Leading Me Back Through the Darkness
By John - November 2010
My father was a priest in the Episcopal Church, and thus I was highly familiar with Christianity during my childhood. However, by the time I reached adolescence, the services and Sunday school had lost their interest for me. The whole liturgy felt monotonous and dry. It was about this time (I was perhaps twelve or thirteen) that I was introduced to David Hume in school’s philosophy class. I hadn’t even thought of doubting the existence of God before, but I quickly realized that I didn’t believe.
The final straw for me was a Sunday school class, the subject of which was faith. Each person in the class had to name things that they had faith in. I was an honest person at the time, and I couldn’t say that I had faith in God. That would be a lie. I didn’t even know what that phrase “faith in God” would or could mean!
By the time I entered high school, I was a hardcore atheist. I quoted Richard Dawkins in papers of mine, and read religion message boards just so I could get in arguments with Christians. I was entirely certain that I was correct, that the notion of God, or any God, was impossible.
At the same time, the message boards exposed me to many other religious traditions. I flirted with several other beliefs, but didn’t stay with any of them for long. There were a couple months where I was Taoist, and maybe a week or so where I professed Anton LaVey’s version of Satanism. High school wasn’t a pleasant time for me. I was obsessive and kept to myself, preferring to sit at home scribbling away in notebooks when I could be out with other people.
By the end of high school I had given up strict atheism. I found the whole “new atheist” movement immature and annoying. I still didn’t believe in God, but I identified as an agnostic and an existentialist. The way I saw it, there wasn’t anything meaningful outside of people. You had to make your own meaning, pick something to do, and do it. I was still fascinated by religion, and I wrote a couple of plays on religious topics — an absurdist re-telling of the story of the three Wise Men, and a man who had committed suicide finding reconciliation with God in the afterlife.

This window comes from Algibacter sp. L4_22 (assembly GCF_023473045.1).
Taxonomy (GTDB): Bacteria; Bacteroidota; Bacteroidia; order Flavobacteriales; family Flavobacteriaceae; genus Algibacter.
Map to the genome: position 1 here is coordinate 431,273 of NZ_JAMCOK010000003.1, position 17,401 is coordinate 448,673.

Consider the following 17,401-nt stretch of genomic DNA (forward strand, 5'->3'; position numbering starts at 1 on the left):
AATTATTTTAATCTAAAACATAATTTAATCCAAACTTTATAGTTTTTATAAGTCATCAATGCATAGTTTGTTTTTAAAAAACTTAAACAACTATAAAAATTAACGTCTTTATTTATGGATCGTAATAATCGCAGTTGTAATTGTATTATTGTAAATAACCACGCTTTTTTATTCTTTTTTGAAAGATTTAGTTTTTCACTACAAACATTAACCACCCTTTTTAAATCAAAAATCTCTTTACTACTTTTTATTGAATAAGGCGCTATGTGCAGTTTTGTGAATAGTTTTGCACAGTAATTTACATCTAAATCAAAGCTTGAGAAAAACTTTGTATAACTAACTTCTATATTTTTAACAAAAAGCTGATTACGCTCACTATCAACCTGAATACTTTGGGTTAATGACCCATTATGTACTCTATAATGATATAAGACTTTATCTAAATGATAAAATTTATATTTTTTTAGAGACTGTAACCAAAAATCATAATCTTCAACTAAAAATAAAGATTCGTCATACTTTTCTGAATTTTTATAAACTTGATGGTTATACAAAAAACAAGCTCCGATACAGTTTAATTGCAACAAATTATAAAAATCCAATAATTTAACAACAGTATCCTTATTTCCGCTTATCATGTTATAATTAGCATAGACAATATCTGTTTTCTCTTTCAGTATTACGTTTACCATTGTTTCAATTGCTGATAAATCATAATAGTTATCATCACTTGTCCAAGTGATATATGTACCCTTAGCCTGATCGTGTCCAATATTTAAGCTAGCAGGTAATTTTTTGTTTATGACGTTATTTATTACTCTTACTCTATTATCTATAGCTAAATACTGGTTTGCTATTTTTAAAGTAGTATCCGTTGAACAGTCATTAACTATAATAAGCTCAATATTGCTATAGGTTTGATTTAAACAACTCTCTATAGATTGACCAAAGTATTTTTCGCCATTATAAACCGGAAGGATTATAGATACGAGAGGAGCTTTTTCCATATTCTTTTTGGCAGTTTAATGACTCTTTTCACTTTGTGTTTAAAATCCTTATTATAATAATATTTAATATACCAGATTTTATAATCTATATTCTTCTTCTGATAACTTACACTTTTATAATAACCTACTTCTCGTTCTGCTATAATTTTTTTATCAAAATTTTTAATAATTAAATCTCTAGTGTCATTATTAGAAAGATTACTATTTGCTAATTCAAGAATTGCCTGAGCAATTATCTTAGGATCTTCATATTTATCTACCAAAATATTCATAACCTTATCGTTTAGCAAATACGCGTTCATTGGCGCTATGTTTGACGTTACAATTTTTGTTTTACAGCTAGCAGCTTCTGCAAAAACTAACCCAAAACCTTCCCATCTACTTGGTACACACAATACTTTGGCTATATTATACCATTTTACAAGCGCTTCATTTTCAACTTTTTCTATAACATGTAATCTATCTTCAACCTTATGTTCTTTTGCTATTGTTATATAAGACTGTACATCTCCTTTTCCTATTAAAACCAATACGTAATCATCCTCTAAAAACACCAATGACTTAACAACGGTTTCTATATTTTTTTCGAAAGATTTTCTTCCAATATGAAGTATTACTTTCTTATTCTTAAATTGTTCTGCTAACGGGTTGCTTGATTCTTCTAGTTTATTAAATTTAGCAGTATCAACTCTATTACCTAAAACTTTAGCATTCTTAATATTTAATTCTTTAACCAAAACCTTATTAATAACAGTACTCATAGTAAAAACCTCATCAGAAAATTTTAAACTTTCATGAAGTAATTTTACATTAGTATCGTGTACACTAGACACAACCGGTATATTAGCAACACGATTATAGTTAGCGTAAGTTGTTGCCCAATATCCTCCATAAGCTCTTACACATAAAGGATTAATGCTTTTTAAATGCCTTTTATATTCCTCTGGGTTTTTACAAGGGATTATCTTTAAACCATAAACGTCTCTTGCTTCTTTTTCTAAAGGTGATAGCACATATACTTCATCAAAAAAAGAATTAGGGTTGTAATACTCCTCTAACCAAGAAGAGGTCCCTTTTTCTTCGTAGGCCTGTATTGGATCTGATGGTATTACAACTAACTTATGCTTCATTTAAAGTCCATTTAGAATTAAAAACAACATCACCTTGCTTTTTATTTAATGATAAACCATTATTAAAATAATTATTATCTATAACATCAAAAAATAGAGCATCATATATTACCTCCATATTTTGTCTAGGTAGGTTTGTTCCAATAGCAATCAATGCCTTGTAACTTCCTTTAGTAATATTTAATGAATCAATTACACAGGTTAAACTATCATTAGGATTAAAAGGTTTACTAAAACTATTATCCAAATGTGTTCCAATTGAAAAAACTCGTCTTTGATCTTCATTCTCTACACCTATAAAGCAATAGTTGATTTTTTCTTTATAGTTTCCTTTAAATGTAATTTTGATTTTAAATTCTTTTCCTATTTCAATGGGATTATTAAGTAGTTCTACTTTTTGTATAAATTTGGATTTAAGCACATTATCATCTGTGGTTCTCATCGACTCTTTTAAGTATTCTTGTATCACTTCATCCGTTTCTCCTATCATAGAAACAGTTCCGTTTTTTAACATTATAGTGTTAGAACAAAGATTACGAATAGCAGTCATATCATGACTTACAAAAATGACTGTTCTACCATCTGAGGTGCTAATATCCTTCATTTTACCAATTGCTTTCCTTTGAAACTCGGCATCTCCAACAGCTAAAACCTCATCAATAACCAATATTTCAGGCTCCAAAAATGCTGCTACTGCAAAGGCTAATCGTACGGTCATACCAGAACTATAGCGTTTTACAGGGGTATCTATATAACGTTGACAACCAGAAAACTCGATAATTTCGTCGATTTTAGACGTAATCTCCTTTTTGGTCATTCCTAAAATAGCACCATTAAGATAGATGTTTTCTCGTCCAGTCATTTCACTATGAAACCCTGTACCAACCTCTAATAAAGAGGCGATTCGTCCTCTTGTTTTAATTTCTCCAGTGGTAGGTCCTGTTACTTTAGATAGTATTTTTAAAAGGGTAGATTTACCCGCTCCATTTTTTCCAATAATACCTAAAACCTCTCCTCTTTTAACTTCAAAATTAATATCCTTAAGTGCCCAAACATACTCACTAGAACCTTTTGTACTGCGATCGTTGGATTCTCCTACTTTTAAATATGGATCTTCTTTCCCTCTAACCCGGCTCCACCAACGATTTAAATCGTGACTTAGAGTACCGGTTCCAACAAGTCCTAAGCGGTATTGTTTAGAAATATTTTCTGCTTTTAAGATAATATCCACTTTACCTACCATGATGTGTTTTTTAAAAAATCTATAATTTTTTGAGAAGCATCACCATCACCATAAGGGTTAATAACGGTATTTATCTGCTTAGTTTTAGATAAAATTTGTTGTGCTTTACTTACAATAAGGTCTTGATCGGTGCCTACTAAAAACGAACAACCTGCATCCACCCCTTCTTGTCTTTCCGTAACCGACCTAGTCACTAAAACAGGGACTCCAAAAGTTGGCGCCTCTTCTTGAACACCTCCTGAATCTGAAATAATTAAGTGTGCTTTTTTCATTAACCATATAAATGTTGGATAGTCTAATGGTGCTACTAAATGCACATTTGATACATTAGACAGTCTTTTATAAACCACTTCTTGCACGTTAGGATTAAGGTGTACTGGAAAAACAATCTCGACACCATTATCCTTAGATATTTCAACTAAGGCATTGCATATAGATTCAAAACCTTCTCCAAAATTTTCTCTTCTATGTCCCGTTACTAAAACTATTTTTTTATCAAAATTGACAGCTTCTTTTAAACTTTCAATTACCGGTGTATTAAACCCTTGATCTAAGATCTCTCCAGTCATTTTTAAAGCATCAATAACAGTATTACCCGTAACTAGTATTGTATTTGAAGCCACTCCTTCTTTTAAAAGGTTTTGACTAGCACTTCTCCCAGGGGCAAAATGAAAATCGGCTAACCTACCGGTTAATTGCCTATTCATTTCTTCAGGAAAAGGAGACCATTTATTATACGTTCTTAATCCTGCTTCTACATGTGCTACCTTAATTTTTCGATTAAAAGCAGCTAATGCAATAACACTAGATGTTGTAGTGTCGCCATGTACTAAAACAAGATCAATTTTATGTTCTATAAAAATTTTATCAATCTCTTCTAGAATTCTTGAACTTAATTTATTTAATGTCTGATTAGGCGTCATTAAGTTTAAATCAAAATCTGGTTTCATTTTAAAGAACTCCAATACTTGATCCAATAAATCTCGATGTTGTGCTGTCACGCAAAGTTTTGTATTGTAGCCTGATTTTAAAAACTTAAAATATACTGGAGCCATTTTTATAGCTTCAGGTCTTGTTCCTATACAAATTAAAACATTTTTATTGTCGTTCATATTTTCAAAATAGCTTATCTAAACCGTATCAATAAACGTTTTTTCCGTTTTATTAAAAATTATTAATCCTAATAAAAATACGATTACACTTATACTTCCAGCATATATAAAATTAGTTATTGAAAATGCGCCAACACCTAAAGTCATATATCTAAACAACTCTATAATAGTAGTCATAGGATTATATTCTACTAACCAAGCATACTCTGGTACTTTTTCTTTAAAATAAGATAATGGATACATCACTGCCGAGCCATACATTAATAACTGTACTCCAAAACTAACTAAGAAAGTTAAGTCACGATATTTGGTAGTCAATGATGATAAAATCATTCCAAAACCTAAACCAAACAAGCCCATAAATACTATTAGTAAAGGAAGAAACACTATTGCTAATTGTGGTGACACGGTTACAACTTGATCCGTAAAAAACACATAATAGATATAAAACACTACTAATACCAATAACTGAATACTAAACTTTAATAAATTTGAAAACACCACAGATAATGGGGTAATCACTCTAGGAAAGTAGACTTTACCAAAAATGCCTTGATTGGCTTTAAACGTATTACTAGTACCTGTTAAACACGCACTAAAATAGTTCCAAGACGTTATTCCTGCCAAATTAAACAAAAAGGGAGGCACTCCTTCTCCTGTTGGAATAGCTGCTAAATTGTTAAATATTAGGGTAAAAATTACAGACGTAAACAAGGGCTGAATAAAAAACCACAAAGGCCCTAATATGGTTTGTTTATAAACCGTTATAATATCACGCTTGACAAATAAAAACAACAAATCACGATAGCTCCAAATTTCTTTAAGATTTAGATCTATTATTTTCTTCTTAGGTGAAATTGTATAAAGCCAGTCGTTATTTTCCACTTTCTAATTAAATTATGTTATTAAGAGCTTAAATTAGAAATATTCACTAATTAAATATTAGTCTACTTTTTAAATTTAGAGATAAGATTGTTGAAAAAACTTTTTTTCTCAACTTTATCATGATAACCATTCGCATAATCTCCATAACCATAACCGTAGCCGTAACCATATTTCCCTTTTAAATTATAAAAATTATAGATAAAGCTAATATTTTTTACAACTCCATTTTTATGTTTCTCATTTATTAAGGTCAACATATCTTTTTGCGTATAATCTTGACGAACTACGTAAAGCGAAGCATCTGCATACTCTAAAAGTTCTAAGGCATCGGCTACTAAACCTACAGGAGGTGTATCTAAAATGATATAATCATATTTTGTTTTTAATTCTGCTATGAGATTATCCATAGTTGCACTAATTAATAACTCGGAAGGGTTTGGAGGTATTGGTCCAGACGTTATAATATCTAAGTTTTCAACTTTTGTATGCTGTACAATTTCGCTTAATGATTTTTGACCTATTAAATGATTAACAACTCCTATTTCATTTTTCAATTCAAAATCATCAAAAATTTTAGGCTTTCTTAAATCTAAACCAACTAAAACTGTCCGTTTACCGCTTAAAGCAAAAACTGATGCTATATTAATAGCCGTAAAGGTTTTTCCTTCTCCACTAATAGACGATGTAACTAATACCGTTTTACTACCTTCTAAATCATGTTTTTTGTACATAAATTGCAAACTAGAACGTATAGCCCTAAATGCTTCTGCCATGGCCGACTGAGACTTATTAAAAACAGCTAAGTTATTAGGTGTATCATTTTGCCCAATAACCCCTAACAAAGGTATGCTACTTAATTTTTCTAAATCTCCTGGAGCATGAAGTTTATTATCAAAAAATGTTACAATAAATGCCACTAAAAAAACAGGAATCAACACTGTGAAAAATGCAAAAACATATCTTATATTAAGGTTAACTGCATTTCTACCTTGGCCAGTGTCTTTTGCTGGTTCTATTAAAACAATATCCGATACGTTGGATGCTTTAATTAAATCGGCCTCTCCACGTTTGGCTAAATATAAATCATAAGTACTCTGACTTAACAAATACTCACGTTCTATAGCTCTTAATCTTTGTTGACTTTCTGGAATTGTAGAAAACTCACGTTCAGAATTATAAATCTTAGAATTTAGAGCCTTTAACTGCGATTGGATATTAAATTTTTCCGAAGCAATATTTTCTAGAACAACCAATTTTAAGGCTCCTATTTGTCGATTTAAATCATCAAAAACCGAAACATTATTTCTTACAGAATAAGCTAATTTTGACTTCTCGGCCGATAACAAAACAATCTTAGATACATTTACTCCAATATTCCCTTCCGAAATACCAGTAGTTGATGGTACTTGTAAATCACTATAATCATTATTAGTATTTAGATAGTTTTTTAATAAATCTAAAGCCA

College hit me like a freight train. I started drinking heavily, and soon my relationship with my high school girlfriend was on the rocks. We broke up over winter break and I became incredibly depressed. During the spring my drinking became little more than an escape from feeling awake; I was belligerent towards my friends. I tried to get with other girls, always without pleasant results. When I found my ex-girlfriend had hooked up with a guy at my friend’s college, I almost killed myself. I stopped myself at the last minute, captivated by the beauty of the snow falling at night. I certainly wouldn’t have recognized it as God’s work at the time, but looking back, it’s remarkably clear that something more than snow was going on there. The whole scene was so peaceful, in spite of my inner turmoil.
It was pretty soon after that that I was introduced to hallucinogenic drugs for the first time. I had smoked marijuana a couple times before, but hallucinogens were something completely different. I thought about my life in a completely different way, and realized how selfish the actions of the last few months had been. Afterwards, however, I closed off again and directed my hostility at the people around me. I kept drinking too — I wasn’t able to fully manage it until my senior year.